10. I wouldn’t mention a time limit, as you may change your mind for a catch up or two, but I’d either tell the truth or just say that I’m busy working on something at the moment, so I won’t be free then.

    Also, good for you to recognise where improvements can be made and dedicate the time and effort into self improvement. I wish you well in getting better.

  11. Hi, you sound just like my husband. He’s also having a hard time, kinda same age as you.

    This is the advice I always give to my husband whenever this happens:

    1. Be true: tell them the truth, “I’m having a difficult time now. I don’t think I’m ready for meeting a lot of new people. Sorry, this is not your fault, it just me. Let me heal first and then ask me again!”. True friends will understand this. If they’re not, cut them off.
    2. Don’t ever give yourself timeline. Why you make a deadline 3 months isolating yourself? How about learn to listen to your mental health when you need to be alone and when you need to socialize?

    Regarding your ex-crush, you can tell her the truth. “Do you think it’s a good idea I meet your boyfriend? Considering I used to have feelings for you.”

  12. You have to do what is best for YOU and your mental health. If you really care about your friends have a conversation with them and tell them how you are feeling. They should understand and if they don’t then they were never friends you want to keep. Best.

  13. You don’t owe anyone an explanation, I wouldn’t want to do those things either. It’s alright to put yourself first from time to time. Keep working on you, you’ll get there.

  14. “No, thank you.” is a complete sentence. It is 100% ok to be in control of your mental health and what you want to do.

    That said, there are ways to be a bit more thoughtful in saying it. In Scenario 1, perhaps you can suggest an alternative that you would be comfortable with. “Thanks for the invite! Big group settings aren’t really my thing right now. Would you be up for just some one-on-one coffee another time together instead?”

    Scenario 2 is very different. You should really think about if having someone who you had feelings for is a person to keep in your life. It might not be healthy for you to have those feelings put to bed if this is someone you are keeping in close contact with. Seeing them in similar social circles is one thing, but you don’t need to make time for them and risk further retraumatizing yourself over it. “Hey friend! Thanks for the invite. I’m going to have to pass for now. It’s a really busy time for me, and I’m taking my downtime to have some space for myself for the next few months. Sorry I can’t make it, but I hope the party is great!”

  15. Focusing on your mental health, and actively working on improving it if that is what you feel you need right now is the absolute best thing you can be doing and should be your main priority! Good for you. Don’t focus on what others want from you. More people should do this. Sometimes withdrawing from social interactions is needed to focus on your own growth and your own needs. This is self-care and wonderful.

    If your friends are truly good friends they will support this. If they are not, they will fall away, and that is ok. Just be honest. Anyone who feels like they are being ignored or brushed off will eventually likely come to the conclusion that there is some problem in the friendship, so you can just let them know why you need space in a general way. You will learn who your true friends are, and who to keep in your life. Honestly a lot of people don’t understand, but that is on them, not you.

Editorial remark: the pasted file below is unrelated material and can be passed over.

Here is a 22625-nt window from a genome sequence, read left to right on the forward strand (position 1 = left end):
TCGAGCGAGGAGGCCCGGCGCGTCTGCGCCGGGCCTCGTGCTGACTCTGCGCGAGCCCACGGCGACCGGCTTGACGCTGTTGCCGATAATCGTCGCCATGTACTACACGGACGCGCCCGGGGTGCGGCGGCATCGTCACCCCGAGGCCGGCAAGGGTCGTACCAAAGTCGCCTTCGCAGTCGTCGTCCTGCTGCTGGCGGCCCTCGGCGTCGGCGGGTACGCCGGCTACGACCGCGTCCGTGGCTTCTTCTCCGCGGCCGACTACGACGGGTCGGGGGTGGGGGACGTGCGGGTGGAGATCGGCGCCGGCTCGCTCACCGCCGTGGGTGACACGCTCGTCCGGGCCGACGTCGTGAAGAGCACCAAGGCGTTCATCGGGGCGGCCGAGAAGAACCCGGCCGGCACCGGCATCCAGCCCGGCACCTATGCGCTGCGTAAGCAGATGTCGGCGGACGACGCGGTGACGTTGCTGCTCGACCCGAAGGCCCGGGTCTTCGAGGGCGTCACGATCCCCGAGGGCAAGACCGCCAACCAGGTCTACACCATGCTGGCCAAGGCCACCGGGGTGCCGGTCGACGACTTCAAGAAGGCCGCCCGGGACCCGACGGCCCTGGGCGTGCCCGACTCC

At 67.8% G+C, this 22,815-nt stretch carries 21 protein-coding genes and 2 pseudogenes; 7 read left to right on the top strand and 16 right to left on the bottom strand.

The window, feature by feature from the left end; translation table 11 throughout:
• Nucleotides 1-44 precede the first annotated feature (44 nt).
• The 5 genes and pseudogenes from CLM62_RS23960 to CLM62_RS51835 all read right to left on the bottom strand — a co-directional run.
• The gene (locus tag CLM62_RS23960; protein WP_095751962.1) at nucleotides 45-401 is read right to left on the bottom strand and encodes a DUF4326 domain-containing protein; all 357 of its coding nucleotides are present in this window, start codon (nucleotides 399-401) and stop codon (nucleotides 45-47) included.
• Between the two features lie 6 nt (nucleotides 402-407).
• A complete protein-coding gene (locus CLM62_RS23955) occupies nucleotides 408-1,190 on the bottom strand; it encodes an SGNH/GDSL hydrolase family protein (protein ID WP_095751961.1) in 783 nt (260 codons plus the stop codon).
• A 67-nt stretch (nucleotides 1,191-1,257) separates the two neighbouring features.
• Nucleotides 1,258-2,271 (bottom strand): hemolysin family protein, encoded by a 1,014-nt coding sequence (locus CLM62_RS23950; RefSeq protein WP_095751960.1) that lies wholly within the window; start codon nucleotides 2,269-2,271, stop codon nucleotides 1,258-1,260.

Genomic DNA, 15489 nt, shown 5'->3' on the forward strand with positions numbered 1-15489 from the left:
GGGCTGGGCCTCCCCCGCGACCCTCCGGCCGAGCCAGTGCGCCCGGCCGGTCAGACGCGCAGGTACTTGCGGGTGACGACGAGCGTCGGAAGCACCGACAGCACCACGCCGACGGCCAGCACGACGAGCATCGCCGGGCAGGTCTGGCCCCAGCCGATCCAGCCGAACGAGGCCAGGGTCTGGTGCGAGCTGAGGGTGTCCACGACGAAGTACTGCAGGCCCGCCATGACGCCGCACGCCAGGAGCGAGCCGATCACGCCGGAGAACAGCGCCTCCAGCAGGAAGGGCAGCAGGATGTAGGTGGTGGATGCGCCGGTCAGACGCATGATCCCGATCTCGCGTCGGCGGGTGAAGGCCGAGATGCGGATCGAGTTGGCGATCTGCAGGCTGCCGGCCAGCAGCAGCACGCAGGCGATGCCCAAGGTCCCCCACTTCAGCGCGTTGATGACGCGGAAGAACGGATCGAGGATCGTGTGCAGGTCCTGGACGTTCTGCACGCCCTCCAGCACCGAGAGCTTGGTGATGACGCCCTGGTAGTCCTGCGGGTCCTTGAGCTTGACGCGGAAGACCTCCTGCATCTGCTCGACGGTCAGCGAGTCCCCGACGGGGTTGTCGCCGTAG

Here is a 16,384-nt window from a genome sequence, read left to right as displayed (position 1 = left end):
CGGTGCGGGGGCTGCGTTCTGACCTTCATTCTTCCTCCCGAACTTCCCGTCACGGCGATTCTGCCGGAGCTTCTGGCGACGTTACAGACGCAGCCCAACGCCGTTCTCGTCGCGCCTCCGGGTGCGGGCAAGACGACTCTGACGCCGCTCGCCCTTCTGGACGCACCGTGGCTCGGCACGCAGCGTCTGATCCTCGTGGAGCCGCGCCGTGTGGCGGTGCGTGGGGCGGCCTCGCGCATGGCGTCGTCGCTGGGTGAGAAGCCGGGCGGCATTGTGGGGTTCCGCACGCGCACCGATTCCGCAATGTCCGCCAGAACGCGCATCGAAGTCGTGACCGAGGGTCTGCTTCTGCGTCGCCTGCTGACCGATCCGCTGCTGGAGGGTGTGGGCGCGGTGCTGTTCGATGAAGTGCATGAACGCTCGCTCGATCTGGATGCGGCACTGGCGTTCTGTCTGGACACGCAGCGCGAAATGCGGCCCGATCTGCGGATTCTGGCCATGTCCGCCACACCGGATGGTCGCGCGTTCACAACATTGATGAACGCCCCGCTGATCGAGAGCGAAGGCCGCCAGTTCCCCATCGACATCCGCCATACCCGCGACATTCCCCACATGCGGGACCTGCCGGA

As for the girl who refused you when you asked her out, and now wants you to meet the boyfriend and celebrate her housewarming….I would just stay away from that situation altogether.

    All the best to you in your healing.

  16. “I’m not going to be available for a few months, life is hectic. I’ll hit you up when everything has settled down”

    And no other explanation is needed. You don’t need to justify yourself to anyone but yourself.

  17. I won’t speak as to whether I think isolating for 3 months is a healthy idea or not, but ultimately real friends should respect healthy boundaries when they’re presented respectfully, and if they can’t, then are they really people you want in your life in the first place?

  18. Honestly, and I say this with love, most of this sounds unhealthy. I think rather than isolating yourself, talking to a doctor about medication, therapy, or a support group might be a better option. Speaking as someone that has gone through a heavy mental health journey, nothing good will come from hiding away. I hope you’re able to find the support you need without isolation.

    Also, as far as the person you were interested in dating asking you to come to a party to meet their new partner, it’s 100% ok to decline. It’s totally acceptable to be down about the rejection and not want to meet their new partner. I’d be cool with them if you ever run into them somewhere, but you don’t have to put yourself knowingly into a situation that will make you unhappy.

    I wish you the best on your journey and making choices that are best for you.

  19. 3 months off for personal growth is extremely reasonable, and not meeting people too, I’d suggest to not meet with your ex-crush at all untill you are 100% confident or have a girl to introduce to her cos ik how it feels as a guy meeting someone you liked that now is dating someone else, it’ll become awkward too quick. BUT I would suggest that on your good days do step out and meet your close close friends (one or two) cos a good time with good people genuinely makes you feel better and gives you a confidence boost.

  20. Just tell them: no thanks, I’m going into a sorta monastic period this fall, for workout and reflection and shit, I’ll let you know when I’m ready to meet y’all again. Don’t you worry about me.

    Personally, I don’t think it’s a good idea to isolate yourself socially in the name of health. All you will achieve I think is a narrower comfort zone. But you do you. You friends will be fine.

  21. I’m a big fan of agreeing, then last minute bow out. Family emergency, not feeling well and would hate to give you something, etc. You don’t owe anyone an explanation. Also, a “shoot! Things are super hectic for me right now and I don’t think I can juggle stuff around to make it to _____ event. But I’m sending my love”